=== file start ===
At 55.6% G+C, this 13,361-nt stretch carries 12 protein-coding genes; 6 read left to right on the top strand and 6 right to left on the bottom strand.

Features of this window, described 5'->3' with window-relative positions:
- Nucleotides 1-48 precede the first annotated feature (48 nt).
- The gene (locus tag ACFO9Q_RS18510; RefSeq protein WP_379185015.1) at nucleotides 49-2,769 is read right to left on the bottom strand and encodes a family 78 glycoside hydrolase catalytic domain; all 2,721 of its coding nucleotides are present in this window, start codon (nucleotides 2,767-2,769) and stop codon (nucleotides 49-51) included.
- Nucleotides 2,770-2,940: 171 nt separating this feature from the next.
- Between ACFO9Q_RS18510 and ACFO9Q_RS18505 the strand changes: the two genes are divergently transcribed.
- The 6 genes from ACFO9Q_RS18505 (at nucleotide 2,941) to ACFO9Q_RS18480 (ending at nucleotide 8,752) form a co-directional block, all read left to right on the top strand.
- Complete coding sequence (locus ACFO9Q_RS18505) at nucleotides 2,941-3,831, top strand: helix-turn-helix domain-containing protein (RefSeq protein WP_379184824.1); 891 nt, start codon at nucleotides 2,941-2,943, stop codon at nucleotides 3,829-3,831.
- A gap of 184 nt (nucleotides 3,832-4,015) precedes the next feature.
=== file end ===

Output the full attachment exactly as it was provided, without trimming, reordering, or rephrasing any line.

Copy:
At 55.6% G+C, this 13,361-nt stretch carries 12 protein-coding genes; 6 read left to right on the top strand and 6 right to left on the bottom strand.

Features of this window, described 5'->3' with window-relative positions:
- Nucleotides 1-48 precede the first annotated feature (48 nt).
- The gene (locus tag ACFO9Q_RS18510; RefSeq protein WP_379185015.1) at nucleotides 49-2,769 is read right to left on the bottom strand and encodes a family 78 glycoside hydrolase catalytic domain; all 2,721 of its coding nucleotides are present in this window, start codon (nucleotides 2,767-2,769) and stop codon (nucleotides 49-51) included.
- Nucleotides 2,770-2,940: 171 nt separating this feature from the next.
- Between ACFO9Q_RS18510 and ACFO9Q_RS18505 the strand changes: the two genes are divergently transcribed.
- The 6 genes from ACFO9Q_RS18505 (at nucleotide 2,941) to ACFO9Q_RS18480 (ending at nucleotide 8,752) form a co-directional block, all read left to right on the top strand.
- Complete coding sequence (locus ACFO9Q_RS18505) at nucleotides 2,941-3,831, top strand: helix-turn-helix domain-containing protein (RefSeq protein WP_379184824.1); 891 nt, start codon at nucleotides 2,941-2,943, stop codon at nucleotides 3,829-3,831.
- A gap of 184 nt (nucleotides 3,832-4,015) precedes the next feature.